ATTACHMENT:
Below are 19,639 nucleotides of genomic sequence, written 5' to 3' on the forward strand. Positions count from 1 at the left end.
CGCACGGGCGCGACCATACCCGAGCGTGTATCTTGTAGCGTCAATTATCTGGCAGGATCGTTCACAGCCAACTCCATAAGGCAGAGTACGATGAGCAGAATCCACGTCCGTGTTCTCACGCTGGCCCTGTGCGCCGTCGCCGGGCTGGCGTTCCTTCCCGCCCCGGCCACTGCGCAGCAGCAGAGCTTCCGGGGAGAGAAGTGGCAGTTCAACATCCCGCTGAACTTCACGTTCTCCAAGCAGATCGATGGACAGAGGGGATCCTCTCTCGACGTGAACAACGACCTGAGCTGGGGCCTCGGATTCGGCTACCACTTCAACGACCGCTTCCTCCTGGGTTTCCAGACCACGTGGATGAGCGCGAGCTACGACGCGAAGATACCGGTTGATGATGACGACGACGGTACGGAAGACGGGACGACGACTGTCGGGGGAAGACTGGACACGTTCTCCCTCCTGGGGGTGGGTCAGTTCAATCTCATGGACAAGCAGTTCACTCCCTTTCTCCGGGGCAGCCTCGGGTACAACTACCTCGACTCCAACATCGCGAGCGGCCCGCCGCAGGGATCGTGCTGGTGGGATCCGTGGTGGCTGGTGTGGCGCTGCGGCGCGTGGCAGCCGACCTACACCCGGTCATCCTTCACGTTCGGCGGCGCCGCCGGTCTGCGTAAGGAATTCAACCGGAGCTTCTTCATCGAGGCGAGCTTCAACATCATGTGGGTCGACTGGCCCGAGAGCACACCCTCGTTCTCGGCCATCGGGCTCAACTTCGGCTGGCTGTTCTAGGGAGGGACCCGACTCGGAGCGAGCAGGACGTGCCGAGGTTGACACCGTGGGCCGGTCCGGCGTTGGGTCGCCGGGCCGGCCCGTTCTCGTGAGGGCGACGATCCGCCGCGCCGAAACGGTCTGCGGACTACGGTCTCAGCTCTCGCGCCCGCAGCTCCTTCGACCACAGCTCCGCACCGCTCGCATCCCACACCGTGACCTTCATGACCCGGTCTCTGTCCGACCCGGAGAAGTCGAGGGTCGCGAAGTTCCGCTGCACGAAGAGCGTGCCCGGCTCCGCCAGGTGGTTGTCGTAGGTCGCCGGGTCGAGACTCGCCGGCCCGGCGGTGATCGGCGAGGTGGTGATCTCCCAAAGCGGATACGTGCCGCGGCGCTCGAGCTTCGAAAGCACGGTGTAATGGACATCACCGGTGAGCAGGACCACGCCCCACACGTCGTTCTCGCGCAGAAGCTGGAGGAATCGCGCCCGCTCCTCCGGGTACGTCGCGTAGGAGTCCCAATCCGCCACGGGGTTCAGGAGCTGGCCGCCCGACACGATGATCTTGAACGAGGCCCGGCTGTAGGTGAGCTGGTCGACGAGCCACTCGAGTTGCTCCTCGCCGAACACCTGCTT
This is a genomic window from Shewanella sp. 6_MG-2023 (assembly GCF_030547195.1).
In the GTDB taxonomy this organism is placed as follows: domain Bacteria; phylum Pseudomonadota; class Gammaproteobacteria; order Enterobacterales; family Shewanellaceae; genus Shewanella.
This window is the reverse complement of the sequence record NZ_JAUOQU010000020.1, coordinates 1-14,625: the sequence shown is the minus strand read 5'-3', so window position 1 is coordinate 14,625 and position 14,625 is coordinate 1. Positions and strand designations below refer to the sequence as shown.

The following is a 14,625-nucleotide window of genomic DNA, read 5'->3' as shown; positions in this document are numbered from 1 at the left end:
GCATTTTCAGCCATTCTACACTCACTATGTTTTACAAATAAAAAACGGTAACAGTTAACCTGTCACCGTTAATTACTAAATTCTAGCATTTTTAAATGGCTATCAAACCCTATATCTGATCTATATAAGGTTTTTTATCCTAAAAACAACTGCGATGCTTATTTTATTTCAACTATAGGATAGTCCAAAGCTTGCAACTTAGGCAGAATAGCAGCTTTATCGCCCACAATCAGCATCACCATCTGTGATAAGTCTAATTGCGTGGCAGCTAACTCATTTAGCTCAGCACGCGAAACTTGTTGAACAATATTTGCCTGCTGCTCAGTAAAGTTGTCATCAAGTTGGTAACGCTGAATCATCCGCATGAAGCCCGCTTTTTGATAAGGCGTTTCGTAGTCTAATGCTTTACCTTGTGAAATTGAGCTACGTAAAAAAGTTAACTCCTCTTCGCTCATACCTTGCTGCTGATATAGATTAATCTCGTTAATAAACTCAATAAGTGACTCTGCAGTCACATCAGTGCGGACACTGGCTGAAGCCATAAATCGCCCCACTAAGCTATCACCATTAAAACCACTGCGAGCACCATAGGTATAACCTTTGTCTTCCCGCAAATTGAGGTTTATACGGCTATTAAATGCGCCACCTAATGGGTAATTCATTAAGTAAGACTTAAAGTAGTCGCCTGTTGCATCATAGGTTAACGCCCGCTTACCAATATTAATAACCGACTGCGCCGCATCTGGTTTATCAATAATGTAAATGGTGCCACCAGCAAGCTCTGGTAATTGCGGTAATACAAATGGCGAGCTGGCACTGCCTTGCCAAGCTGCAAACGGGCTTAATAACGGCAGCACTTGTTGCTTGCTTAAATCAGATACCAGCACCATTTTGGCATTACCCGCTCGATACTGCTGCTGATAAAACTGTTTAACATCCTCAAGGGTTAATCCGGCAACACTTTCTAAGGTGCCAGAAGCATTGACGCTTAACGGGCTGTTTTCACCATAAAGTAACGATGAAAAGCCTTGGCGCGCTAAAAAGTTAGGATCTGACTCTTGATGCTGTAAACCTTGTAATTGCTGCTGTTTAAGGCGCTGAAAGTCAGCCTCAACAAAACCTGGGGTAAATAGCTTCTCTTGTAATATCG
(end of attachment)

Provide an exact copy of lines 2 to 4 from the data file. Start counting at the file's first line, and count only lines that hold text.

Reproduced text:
CGCACGGGCGCGACCATACCCGAGCGTGTATCTTGTAGCGTCAATTATCTGGCAGGATCGTTCACAGCCAACTCCATAAGGCAGAGTACGATGAGCAGAATCCACGTCCGTGTTCTCACGCTGGCCCTGTGCGCCGTCGCCGGGCTGGCGTTCCTTCCCGCCCCGGCCACTGCGCAGCAGCAGAGCTTCCGGGGAGAGAAGTGGCAGTTCAACATCCCGCTGAACTTCACGTTCTCCAAGCAGATCGATGGACAGAGGGGATCCTCTCTCGACGTGAACAACGACCTGAGCTGGGGCCTCGGATTCGGCTACCACTTCAACGACCGCTTCCTCCTGGGTTTCCAGACCACGTGGATGAGCGCGAGCTACGACGCGAAGATACCGGTTGATGATGACGACGACGGTACGGAAGACGGGACGACGACTGTCGGGGGAAGACTGGACACGTTCTCCCTCCTGGGGGTGGGTCAGTTCAATCTCATGGACAAGCAGTTCACTCCCTTTCTCCGGGGCAGCCTCGGGTACAACTACCTCGACTCCAACATCGCGAGCGGCCCGCCGCAGGGATCGTGCTGGTGGGATCCGTGGTGGCTGGTGTGGCGCTGCGGCGCGTGGCAGCCGACCTACACCCGGTCATCCTTCACGTTCGGCGGCGCCGCCGGTCTGCGTAAGGAATTCAACCGGAGCTTCTTCATCGAGGCGAGCTTCAACATCATGTGGGTCGACTGGCCCGAGAGCACACCCTCGTTCTCGGCCATCGGGCTCAACTTCGGCTGGCTGTTCTAGGGAGGGACCCGACTCGGAGCGAGCAGGACGTGCCGAGGTTGACACCGTGGGCCGGTCCGGCGTTGGGTCGCCGGGCCGGCCCGTTCTCGTGAGGGCGACGATCCGCCGCGCCGAAACGGTCTGCGGACTACGGTCTCAGCTCTCGCGCCCGCAGCTCCTTCGACCACAGCTCCGCACCGCTCGCATCCCACACCGTGACCTTCATGACCCGGTCTCTGTCCGACCCGGAGAAGTCGAGGGTCGCGAAGTTCCGCTGCACGAAGAGCGTGCCCGGCTCCGCCAGGTGGTTGTCGTAGGTCGCCGGGTCGAGACTCGCCGGCCCGGCGGTGATCGGCGAGGTGGTGATCTCCCAAAGCGGATACGTGCCGCGGCGCTCGAGCTTCGAAAGCACGGTGTAATGGACATCACCGGTGAGCAGGACCACGCCCCACACGTCGTTCTCGCGCAGAAGCTGGAGGAATCGCGCCCGCTCCTCCGGGTACGTCGCGTAGGAGTCCCAATCCGCCACGGGGTTCAGGAGCTGGCCGCCCGACACGATGATCTTGAACGAGGCCCGGCTGTAGGTGAGCTGGTCGACGAGCCACTCGAGTTGCTCCTCGCCGAACACCTGCTT
This is a genomic window from Shewanella sp. 6_MG-2023 (assembly GCF_030547195.1).
In the GTDB taxonomy this organism is placed as follows: domain Bacteria; phylum Pseudomonadota; class Gammaproteobacteria; order Enterobacterales; family Shewanellaceae; genus Shewanella.